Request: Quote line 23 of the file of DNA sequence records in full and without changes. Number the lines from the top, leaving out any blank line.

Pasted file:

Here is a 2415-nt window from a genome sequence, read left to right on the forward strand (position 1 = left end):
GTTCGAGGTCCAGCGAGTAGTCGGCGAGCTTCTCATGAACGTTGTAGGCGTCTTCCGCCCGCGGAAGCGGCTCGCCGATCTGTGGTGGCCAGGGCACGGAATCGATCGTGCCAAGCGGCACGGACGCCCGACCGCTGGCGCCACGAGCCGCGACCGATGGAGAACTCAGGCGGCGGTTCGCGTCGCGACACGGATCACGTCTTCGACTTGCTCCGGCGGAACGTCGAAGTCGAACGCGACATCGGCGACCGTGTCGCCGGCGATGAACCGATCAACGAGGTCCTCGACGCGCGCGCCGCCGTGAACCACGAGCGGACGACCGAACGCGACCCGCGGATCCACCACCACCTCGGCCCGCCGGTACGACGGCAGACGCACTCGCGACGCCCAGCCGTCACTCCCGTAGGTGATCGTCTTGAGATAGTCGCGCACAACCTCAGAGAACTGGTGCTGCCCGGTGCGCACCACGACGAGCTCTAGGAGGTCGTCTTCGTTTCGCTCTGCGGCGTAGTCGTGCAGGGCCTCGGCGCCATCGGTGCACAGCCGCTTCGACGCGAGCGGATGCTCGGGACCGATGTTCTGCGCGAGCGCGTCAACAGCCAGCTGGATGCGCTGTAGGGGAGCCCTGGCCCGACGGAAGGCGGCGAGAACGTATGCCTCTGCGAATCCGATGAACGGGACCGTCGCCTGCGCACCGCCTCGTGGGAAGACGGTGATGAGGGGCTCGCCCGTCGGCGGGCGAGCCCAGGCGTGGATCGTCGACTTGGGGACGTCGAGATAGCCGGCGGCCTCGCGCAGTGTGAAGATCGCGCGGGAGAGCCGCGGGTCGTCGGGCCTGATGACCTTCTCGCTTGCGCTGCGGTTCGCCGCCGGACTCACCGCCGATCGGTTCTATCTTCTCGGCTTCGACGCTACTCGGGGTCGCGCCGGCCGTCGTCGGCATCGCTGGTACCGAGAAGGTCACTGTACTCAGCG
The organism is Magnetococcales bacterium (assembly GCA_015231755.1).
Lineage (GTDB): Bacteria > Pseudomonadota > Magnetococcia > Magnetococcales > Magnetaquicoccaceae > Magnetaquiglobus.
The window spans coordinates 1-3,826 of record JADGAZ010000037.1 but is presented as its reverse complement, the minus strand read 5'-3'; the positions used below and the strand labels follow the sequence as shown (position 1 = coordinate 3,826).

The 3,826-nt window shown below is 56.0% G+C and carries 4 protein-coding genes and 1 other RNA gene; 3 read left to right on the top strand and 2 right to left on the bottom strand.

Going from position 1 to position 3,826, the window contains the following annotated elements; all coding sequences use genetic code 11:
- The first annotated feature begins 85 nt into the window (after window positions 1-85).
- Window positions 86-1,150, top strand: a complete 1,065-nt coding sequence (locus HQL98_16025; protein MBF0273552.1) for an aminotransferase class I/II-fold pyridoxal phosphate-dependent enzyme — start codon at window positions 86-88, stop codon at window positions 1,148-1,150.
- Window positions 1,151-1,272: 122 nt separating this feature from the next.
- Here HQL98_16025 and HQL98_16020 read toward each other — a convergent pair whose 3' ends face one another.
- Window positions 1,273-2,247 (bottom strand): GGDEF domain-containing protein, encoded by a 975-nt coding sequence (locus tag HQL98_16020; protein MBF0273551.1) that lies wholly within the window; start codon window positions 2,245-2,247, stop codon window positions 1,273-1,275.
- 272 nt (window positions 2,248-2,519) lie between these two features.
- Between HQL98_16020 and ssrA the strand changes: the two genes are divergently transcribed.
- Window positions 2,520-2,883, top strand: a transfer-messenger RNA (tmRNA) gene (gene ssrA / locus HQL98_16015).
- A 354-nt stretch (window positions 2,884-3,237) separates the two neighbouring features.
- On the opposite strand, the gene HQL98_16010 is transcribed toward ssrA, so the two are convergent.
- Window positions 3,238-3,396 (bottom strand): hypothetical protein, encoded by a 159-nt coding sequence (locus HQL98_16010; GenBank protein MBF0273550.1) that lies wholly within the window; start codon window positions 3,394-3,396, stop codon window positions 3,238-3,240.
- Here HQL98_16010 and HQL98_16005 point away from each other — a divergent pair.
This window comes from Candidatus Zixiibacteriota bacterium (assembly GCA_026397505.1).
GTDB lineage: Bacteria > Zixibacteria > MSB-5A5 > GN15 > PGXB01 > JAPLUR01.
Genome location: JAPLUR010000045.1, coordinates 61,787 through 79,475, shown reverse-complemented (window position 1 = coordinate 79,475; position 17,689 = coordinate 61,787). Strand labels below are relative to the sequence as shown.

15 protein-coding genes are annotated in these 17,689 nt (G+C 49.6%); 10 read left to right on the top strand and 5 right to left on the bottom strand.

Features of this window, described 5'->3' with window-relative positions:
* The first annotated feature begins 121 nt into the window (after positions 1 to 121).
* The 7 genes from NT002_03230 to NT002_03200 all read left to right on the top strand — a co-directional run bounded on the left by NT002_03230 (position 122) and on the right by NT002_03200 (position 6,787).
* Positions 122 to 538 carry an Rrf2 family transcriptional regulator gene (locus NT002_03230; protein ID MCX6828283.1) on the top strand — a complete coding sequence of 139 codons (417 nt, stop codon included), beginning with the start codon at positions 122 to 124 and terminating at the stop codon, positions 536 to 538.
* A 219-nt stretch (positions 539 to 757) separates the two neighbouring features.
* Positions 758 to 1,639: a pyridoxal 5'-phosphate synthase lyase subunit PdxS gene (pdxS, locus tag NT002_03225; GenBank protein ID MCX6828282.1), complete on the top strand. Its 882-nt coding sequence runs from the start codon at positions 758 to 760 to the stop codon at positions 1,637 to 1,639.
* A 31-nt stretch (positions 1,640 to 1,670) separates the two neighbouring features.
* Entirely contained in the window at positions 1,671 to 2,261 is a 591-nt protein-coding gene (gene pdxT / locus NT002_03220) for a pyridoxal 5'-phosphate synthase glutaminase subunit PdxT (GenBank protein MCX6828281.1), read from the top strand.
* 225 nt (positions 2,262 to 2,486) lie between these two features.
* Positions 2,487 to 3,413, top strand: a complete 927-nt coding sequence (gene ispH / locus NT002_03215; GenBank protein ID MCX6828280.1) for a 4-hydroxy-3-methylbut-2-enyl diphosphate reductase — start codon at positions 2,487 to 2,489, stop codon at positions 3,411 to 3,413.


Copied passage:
15 protein-coding genes are annotated in these 17,689 nt (G+C 49.6%); 10 read left to right on the top strand and 5 right to left on the bottom strand.